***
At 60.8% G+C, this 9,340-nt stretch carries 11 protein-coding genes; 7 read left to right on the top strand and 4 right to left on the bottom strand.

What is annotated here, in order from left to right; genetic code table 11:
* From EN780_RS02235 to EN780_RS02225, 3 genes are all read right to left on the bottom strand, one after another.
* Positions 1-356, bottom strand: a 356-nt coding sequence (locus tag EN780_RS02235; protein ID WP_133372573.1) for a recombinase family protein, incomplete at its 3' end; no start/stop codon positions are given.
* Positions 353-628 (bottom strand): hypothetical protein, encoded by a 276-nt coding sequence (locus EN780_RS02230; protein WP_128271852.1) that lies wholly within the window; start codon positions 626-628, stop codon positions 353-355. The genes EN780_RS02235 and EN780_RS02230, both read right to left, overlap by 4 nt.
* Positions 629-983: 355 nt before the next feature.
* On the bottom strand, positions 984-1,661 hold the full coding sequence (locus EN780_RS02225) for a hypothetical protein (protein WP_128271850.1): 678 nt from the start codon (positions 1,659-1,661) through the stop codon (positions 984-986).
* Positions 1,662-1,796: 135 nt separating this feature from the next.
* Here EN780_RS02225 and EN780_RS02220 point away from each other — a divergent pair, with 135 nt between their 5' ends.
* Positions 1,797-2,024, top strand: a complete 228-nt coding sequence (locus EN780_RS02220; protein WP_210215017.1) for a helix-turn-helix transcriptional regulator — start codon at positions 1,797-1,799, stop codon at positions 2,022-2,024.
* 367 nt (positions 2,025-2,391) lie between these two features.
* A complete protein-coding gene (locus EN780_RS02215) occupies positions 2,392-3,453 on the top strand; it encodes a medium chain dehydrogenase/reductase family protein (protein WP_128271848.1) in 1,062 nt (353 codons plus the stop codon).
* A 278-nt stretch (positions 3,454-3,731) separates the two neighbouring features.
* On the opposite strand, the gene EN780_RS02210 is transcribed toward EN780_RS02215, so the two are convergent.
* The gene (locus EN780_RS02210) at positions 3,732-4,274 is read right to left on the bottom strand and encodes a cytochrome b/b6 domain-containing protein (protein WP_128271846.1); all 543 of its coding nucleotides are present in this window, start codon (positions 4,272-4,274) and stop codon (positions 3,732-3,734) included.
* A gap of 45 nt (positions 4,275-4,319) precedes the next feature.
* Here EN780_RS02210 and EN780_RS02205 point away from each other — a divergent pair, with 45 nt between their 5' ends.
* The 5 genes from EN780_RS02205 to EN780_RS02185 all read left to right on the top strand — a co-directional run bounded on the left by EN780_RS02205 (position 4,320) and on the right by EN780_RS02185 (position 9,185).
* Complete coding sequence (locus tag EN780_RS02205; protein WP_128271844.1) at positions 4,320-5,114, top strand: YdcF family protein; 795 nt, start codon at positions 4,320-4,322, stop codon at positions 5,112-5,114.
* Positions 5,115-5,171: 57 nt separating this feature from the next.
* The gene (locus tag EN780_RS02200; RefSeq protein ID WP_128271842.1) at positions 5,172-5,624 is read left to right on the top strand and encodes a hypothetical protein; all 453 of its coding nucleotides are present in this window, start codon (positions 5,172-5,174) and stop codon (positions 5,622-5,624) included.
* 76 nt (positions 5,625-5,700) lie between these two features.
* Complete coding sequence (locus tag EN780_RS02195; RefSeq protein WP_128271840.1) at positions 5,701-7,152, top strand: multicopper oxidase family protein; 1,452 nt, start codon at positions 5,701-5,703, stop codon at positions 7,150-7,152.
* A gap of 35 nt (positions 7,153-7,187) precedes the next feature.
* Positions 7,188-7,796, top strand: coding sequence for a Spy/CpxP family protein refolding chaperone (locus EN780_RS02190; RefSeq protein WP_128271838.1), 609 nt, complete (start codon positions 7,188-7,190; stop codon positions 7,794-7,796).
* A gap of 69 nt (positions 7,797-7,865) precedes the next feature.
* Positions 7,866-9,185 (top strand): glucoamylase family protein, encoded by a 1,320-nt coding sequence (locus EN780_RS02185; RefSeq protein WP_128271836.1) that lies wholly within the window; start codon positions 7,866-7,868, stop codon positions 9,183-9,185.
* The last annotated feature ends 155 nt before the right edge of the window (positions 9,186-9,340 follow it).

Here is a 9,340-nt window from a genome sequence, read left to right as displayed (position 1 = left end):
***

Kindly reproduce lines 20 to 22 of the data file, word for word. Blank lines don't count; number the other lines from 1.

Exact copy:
* Positions 5,115-5,171: 57 nt separating this feature from the next.
* The gene (locus tag EN780_RS02200; RefSeq protein ID WP_128271842.1) at positions 5,172-5,624 is read left to right on the top strand and encodes a hypothetical protein; all 453 of its coding nucleotides are present in this window, start codon (positions 5,172-5,174) and stop codon (positions 5,622-5,624) included.
* 76 nt (positions 5,625-5,700) lie between these two features.